Honestly, I’m not really a huge fan of crème brulée. But when I saw that the recipe mostly called for ingredients that I could eat, I figured: why not? It wasn’t hard to make, it just takes some time. The original recipe is for toasted marshmallow crème brulée, but my homemade marshmallows seemed to just melt under direct heat, so I skipped that part.
But it still turned out well. Really well, actually. My mom, sister, and I are kind of dessert snobs. We live to eat dessert, and if someone tells us they “don’t really eat sweets,” it’s as if they told us they have two butts: we just don’t understand how that could be.
So it was very rewarding when I brought them some and they gave it their approval. And actually, I really liked it too!
- 3/4 batch of Homemade Marshmallows
- 1 3/4 cups of heavy cream
- 3/4 cup of whole milk
- 1 1/2 teaspoon of vanilla extract (optional based on tolerance)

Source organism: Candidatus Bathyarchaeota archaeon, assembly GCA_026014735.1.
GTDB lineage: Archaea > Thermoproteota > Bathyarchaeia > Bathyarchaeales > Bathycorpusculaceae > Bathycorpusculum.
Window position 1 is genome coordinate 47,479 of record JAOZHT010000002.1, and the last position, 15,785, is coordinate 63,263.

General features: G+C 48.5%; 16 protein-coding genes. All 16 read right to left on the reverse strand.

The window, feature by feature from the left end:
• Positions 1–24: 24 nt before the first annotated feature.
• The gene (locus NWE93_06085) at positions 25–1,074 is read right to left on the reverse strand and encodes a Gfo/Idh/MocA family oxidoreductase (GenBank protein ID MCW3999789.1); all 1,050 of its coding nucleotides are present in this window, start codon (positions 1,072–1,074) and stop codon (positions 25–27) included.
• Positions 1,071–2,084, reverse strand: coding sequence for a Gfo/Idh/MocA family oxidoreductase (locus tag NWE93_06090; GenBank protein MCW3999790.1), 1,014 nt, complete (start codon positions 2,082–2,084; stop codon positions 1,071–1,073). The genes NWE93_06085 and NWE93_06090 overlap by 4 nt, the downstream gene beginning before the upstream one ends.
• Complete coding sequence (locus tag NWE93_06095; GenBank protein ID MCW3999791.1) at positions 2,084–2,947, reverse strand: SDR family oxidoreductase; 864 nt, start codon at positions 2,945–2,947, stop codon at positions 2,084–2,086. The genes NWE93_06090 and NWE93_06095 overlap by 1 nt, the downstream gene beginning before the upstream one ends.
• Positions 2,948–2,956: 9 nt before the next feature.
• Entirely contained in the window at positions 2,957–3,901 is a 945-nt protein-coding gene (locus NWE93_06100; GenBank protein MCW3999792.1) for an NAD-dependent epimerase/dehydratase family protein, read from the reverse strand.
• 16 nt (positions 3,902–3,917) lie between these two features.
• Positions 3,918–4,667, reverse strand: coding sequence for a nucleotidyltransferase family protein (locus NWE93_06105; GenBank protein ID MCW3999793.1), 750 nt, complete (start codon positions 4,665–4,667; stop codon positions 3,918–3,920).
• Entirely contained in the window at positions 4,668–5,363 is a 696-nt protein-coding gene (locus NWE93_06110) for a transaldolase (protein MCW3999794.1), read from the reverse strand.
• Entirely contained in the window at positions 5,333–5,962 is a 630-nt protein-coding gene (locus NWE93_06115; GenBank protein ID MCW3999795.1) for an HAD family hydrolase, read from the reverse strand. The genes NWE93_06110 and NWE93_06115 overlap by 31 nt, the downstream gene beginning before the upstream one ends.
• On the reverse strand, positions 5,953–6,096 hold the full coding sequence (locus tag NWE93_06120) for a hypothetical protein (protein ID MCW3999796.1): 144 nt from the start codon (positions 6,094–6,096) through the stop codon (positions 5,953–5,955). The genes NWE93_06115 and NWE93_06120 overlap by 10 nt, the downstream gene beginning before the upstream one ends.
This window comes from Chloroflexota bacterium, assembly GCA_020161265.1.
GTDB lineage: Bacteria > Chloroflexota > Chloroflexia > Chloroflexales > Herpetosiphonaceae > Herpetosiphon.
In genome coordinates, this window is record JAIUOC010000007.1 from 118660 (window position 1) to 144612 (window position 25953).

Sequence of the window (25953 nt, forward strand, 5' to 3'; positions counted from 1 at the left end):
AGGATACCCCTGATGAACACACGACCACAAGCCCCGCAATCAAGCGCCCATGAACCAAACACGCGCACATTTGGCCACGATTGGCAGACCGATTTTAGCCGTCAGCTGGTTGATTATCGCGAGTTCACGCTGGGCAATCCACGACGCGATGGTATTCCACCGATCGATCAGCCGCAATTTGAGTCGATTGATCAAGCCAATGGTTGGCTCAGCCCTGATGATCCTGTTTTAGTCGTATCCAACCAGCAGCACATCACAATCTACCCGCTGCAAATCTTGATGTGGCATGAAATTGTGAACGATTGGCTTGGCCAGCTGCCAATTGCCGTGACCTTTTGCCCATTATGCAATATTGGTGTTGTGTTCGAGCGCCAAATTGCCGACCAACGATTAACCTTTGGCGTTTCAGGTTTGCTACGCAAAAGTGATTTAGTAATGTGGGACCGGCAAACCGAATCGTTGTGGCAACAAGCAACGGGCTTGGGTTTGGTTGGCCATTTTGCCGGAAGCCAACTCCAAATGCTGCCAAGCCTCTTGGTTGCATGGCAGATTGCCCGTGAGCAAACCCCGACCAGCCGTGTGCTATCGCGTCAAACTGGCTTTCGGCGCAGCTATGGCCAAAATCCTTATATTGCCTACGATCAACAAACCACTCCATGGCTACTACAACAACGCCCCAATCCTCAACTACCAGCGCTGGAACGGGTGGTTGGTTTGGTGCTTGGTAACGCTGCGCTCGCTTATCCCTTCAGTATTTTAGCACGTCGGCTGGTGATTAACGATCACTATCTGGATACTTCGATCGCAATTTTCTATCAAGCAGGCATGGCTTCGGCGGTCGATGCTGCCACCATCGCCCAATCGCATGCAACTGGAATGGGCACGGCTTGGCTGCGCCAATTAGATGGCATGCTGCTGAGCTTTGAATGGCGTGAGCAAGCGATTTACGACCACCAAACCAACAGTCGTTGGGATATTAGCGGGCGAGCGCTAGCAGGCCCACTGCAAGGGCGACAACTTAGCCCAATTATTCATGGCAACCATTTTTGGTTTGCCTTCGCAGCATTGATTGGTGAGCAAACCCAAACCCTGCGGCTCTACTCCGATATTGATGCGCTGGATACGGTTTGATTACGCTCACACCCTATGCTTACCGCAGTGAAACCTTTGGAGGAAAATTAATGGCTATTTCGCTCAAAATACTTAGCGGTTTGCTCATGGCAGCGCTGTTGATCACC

- Pinch of salt
- 2 large eggs
- 5 egg yolks
- Dextrose for topping
- Six 8 oz ramekins
- Chef’s torch (you might be able to use your broiler instead, but I didn’t test this method)
- Mesh colander
- Pitcher or something with a spout to pour custard
- Roasting pan
Preheat the oven to 325 degrees.
In a saucepan over medium heat, combine the marshmallows, cream, milk, and salt until the marshmallows have melted.
Whisk together the eggs and the egg yolks in a bowl, and then whisk in 1 cup of the marshmallow mixture. Add in the remaining mixture.
Arrange the ramekins in a roasting pan and add hot water until it’s halfway up the ramekins.
Strain the marshmallow mixture through a mesh colander into something with a spout so you can pour the custard evenly into the ramekins.
Bake for 30-35 minutes.
Remove from the oven and let sit until cool enough to handle (If they seem to still be too liquidy, don’t worry, they should set once in the fridge). Remove ramekins from pan and let cool until they’re room temperature.
When you are ready to eat, transfer ramekins to the freezer for 15-20 minutes.
Add a nice heap of dextrose on top of each and blast it with the chef’s torch until it caramelizes (keep at it–it won’t happen right away!).
Elimination Diet safe: Yes! (As long as you don’t use vanilla extract)